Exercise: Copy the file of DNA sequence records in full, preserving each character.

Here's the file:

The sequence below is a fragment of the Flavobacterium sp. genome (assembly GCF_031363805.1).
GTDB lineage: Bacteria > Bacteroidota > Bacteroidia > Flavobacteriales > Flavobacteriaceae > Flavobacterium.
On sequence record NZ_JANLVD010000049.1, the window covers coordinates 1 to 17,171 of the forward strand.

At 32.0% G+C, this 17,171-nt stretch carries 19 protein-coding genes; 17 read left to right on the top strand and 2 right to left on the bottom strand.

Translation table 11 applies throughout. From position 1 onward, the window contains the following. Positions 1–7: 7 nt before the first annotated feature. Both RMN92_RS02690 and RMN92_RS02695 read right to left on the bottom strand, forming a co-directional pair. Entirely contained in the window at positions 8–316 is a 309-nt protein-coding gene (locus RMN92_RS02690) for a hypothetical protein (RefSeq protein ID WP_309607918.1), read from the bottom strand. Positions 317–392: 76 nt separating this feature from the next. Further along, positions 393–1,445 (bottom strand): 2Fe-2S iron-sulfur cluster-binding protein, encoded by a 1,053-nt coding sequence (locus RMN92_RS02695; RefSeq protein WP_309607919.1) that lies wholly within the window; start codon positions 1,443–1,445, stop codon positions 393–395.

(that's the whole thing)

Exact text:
The sequence below is a fragment of the Flavobacterium sp. genome (assembly GCF_031363805.1).
GTDB lineage: Bacteria > Bacteroidota > Bacteroidia > Flavobacteriales > Flavobacteriaceae > Flavobacterium.
On sequence record NZ_JANLVD010000049.1, the window covers coordinates 1 to 17,171 of the forward strand.

At 32.0% G+C, this 17,171-nt stretch carries 19 protein-coding genes; 17 read left to right on the top strand and 2 right to left on the bottom strand.

Translation table 11 applies throughout. From position 1 onward, the window contains the following. Positions 1–7: 7 nt before the first annotated feature. Both RMN92_RS02690 and RMN92_RS02695 read right to left on the bottom strand, forming a co-directional pair. Entirely contained in the window at positions 8–316 is a 309-nt protein-coding gene (locus RMN92_RS02690) for a hypothetical protein (RefSeq protein ID WP_309607918.1), read from the bottom strand. Positions 317–392: 76 nt separating this feature from the next. Further along, positions 393–1,445 (bottom strand): 2Fe-2S iron-sulfur cluster-binding protein, encoded by a 1,053-nt coding sequence (locus RMN92_RS02695; RefSeq protein WP_309607919.1) that lies wholly within the window; start codon positions 1,443–1,445, stop codon positions 393–395.